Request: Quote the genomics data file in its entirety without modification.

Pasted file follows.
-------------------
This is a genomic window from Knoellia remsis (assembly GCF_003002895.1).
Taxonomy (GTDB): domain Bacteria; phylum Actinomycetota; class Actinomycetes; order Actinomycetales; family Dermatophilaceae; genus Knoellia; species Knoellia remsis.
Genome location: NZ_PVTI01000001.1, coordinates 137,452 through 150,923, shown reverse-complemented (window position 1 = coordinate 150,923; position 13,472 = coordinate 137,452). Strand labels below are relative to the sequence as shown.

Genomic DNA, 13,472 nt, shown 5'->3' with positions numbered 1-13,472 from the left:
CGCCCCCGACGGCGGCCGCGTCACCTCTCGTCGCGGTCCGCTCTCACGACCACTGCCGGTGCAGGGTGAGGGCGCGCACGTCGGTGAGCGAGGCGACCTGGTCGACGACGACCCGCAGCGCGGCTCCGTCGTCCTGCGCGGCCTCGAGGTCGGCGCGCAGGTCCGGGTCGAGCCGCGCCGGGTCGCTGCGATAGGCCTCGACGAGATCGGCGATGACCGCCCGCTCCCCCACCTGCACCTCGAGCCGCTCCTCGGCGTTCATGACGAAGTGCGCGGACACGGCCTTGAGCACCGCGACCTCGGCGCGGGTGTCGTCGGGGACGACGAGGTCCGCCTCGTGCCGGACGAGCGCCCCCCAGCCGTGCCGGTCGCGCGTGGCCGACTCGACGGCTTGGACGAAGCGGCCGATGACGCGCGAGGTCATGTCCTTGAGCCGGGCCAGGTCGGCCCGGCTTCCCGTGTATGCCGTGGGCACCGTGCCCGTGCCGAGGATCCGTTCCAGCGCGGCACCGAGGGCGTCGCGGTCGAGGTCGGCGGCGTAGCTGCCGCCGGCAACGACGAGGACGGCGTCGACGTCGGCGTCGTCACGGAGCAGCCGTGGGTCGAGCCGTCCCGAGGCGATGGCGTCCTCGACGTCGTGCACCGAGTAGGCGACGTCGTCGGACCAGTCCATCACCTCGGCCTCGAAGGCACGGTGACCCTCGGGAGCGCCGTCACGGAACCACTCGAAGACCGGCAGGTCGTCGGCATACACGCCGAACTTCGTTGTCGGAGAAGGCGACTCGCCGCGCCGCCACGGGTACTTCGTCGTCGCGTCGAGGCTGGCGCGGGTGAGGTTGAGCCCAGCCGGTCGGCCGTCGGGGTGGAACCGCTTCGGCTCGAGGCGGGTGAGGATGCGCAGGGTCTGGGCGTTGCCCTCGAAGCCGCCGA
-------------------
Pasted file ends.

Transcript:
This is a genomic window from Knoellia remsis (assembly GCF_003002895.1).
Taxonomy (GTDB): domain Bacteria; phylum Actinomycetota; class Actinomycetes; order Actinomycetales; family Dermatophilaceae; genus Knoellia; species Knoellia remsis.
Genome location: NZ_PVTI01000001.1, coordinates 137,452 through 150,923, shown reverse-complemented (window position 1 = coordinate 150,923; position 13,472 = coordinate 137,452). Strand labels below are relative to the sequence as shown.

Genomic DNA, 13,472 nt, shown 5'->3' with positions numbered 1-13,472 from the left:
CGCCCCCGACGGCGGCCGCGTCACCTCTCGTCGCGGTCCGCTCTCACGACCACTGCCGGTGCAGGGTGAGGGCGCGCACGTCGGTGAGCGAGGCGACCTGGTCGACGACGACCCGCAGCGCGGCTCCGTCGTCCTGCGCGGCCTCGAGGTCGGCGCGCAGGTCCGGGTCGAGCCGCGCCGGGTCGCTGCGATAGGCCTCGACGAGATCGGCGATGACCGCCCGCTCCCCCACCTGCACCTCGAGCCGCTCCTCGGCGTTCATGACGAAGTGCGCGGACACGGCCTTGAGCACCGCGACCTCGGCGCGGGTGTCGTCGGGGACGACGAGGTCCGCCTCGTGCCGGACGAGCGCCCCCCAGCCGTGCCGGTCGCGCGTGGCCGACTCGACGGCTTGGACGAAGCGGCCGATGACGCGCGAGGTCATGTCCTTGAGCCGGGCCAGGTCGGCCCGGCTTCCCGTGTATGCCGTGGGCACCGTGCCCGTGCCGAGGATCCGTTCCAGCGCGGCACCGAGGGCGTCGCGGTCGAGGTCGGCGGCGTAGCTGCCGCCGGCAACGACGAGGACGGCGTCGACGTCGGCGTCGTCACGGAGCAGCCGTGGGTCGAGCCGTCCCGAGGCGATGGCGTCCTCGACGTCGTGCACCGAGTAGGCGACGTCGTCGGACCAGTCCATCACCTCGGCCTCGAAGGCACGGTGACCCTCGGGAGCGCCGTCACGGAACCACTCGAAGACCGGCAGGTCGTCGGCATACACGCCGAACTTCGTTGTCGGAGAAGGCGACTCGCCGCGCCGCCACGGGTACTTCGTCGTCGCGTCGAGGCTGGCGCGGGTGAGGTTGAGCCCAGCCGGTCGGCCGTCGGGGTGGAACCGCTTCGGCTCGAGGCGGGTGAGGATGCGCAGGGTCTGGGCGTTGCCCTCGAAGCCGCCGA